Archive for the ‘Reviews’ Category

Genetic Roulette Movie Review

Genetic Roulette Movie Review  –  A Must See Documentary

Jeffrey Smith just released an incredible new documentary called Genetic Roulette: The Gamble of Our Lives.  It’s narrated by Lisa Oz (daughter of Dr. Oz) and features interviews with physicians, scientists, farmers, dieticians, chefs and educators all discussing the problems with genetically engineered foods.

Americans get sick more often then Europeans and people in other industrial countries and we’re getting sicker.  Since the mid 1990’s when Genetically Modified Organisms (Genetically Engineered Foods) when our food supply was taken over, without our knowledge or our consent.  The number of Americans suffering at least three chronic illnesses nearly doubled.  Why is this taking place?

We’ve had an epidemic increase in cancer, obesity, allergies, autism, diabetes, asthma, and intestinal disorders.  These are the same conditions that animals eating genetically engineered foods develop in the lab.  It seems like we, and our children, are the guinea pigs of the biotech industry. And contrary to what ‘industry’ states, there are NO long-term safety studies.

Genetic Roulette covers everything from the basics, What is a GMO? How are GMOs made? It also has a number of sections on the possible connection of GMOs to Allergies, Autism, Intestinal Damage and Birth Defects.

There’s also a great section on the California Ballot Initiative – Yes on Prop 37 -that with the support of millions of Californians, will hopefully win in November.

There’s a second bonus disk with three other short documentaries: Seeds of Freedom (narrated by Jeremy Irons), The Documented Health Risks of Genetically Engineered Foods, The Politics of GMOs and 12 short Public Service announcements.

If you eat food this is a must see movie. Share it with everyone you know and lets get GMOs out of our food supply.  Highly Recommended!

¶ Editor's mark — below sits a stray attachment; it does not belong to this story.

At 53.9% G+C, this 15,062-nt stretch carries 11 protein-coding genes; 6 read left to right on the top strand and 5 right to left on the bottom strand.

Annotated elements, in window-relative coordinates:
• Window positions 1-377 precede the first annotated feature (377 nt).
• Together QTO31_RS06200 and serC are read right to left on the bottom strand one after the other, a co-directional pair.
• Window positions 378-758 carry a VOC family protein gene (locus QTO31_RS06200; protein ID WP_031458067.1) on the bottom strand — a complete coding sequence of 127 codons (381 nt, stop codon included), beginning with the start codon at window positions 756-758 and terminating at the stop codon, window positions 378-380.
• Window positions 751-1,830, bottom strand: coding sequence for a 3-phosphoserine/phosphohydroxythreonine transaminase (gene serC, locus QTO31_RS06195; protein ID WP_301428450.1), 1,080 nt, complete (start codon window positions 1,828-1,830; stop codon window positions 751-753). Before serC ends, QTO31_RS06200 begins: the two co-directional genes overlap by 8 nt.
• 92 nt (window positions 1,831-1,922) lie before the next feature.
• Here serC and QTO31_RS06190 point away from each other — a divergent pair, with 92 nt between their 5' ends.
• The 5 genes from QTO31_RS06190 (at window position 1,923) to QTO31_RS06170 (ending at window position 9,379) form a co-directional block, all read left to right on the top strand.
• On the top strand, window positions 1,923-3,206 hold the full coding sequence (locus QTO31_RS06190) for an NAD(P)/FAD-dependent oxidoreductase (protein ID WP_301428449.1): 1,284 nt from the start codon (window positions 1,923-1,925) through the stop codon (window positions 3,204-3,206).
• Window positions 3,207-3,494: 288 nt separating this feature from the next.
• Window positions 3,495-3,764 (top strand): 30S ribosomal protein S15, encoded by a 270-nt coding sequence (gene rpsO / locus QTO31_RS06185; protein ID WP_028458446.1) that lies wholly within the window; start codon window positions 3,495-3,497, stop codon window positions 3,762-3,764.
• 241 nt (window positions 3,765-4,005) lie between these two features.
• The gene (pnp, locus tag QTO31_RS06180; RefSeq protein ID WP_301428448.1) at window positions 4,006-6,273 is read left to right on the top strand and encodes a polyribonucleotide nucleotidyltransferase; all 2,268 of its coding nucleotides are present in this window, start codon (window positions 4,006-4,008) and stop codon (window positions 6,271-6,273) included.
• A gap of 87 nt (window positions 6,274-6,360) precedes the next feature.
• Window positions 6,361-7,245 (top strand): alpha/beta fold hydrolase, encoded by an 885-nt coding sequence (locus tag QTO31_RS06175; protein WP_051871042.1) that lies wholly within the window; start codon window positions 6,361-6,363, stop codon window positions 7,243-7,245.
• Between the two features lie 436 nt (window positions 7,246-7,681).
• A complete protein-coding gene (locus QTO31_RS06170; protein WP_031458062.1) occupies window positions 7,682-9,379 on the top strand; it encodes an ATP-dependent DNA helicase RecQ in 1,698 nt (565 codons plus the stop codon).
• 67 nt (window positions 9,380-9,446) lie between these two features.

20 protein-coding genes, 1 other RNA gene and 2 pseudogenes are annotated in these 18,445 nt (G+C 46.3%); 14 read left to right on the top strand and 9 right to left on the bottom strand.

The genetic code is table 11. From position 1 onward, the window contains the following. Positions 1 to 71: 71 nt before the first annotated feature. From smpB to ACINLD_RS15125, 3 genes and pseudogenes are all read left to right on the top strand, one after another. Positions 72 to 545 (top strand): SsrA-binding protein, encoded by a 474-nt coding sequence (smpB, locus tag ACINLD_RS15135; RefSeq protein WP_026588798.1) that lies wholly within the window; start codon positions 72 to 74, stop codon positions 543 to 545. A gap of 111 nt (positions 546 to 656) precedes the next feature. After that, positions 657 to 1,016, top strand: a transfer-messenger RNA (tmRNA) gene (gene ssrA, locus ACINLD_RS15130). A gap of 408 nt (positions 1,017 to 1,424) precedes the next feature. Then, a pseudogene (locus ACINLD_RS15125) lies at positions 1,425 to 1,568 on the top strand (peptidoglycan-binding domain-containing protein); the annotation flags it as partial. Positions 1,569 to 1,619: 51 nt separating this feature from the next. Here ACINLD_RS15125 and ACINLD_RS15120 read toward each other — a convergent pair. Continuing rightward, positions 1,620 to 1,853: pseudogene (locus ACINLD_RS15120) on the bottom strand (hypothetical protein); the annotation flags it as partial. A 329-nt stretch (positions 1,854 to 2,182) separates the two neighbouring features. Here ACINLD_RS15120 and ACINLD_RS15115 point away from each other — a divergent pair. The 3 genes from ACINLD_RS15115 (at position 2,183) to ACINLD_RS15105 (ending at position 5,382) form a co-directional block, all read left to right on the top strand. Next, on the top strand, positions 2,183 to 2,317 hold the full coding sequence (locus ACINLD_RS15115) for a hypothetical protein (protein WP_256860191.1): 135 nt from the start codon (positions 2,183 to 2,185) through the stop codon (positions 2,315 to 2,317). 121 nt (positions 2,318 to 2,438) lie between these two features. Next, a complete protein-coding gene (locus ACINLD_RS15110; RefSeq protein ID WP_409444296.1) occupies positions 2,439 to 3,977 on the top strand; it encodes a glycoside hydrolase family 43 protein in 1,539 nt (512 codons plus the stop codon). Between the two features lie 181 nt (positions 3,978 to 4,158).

Here’s the link to buy the DVD:

You can watch the trailer here:

Read more, great Monday Mania posts here:

Read more, great Fat Tuesday posts here:

Read more, great Real Food Wednesday posts here:


Building Projects for Backyard Farmers and Home Gardeners Book Review

So many great projects

I’ve gardened for a number of years now and have had chickens for three years as well. We are always looking for projects to make things nicer on our little suburban homestead.

Mr. Gleason’s book is a wealth of great ideas and has twenty-one different building projects that you can make to use around your yard and garden.

I thought the variety of projects was wonderful, everything from a simple raised bed, to a green house using recycled windows. You can also make a worm bin, a potato planter, and there are a number of different types of trellises for peas, squash, grapes and a really cool tiered lettuce rack, that will be my first project!  There are also instructions for building a green house, top bar beehive and a rabbit hutch.

The instructions are step-by-step, including photographs and material lists.  The author also includes some profiles of his local backyard gardeners and farmers, telling about what they are doing, which was really interesting.

I do not have much building experience but I would feel comfortable trying many of these project – and plan to do just that over the next few years.

A great book if you’re looking to make some handmade additions for your backyard homestead. Highly recommended!

Click the image below to go to the Amazon page (affiliate link)

Read more great Fat Tuesday posts here:




Tender Grassfed Barbecue

Fantastic Grassfed Barbecue

It’s been just over two years since I first started using Mr. Fishman’s previous book, Tender Grassfed Meat. I still use it all the time and every recipe I have tried has been wonderful. To me this shows an author who truly tests their recipes and takes the best ones for their book.

I was so excited to get this new book and see what new recipes there were to try.  Cooking grassfed meat is very different then cooking corn fed meat. It’s much better for us and for the animals and the taste is truly wonderful, but learning to cook it can be challenging at first. Once you learn the methods it’s easy but you do need to learn the differences.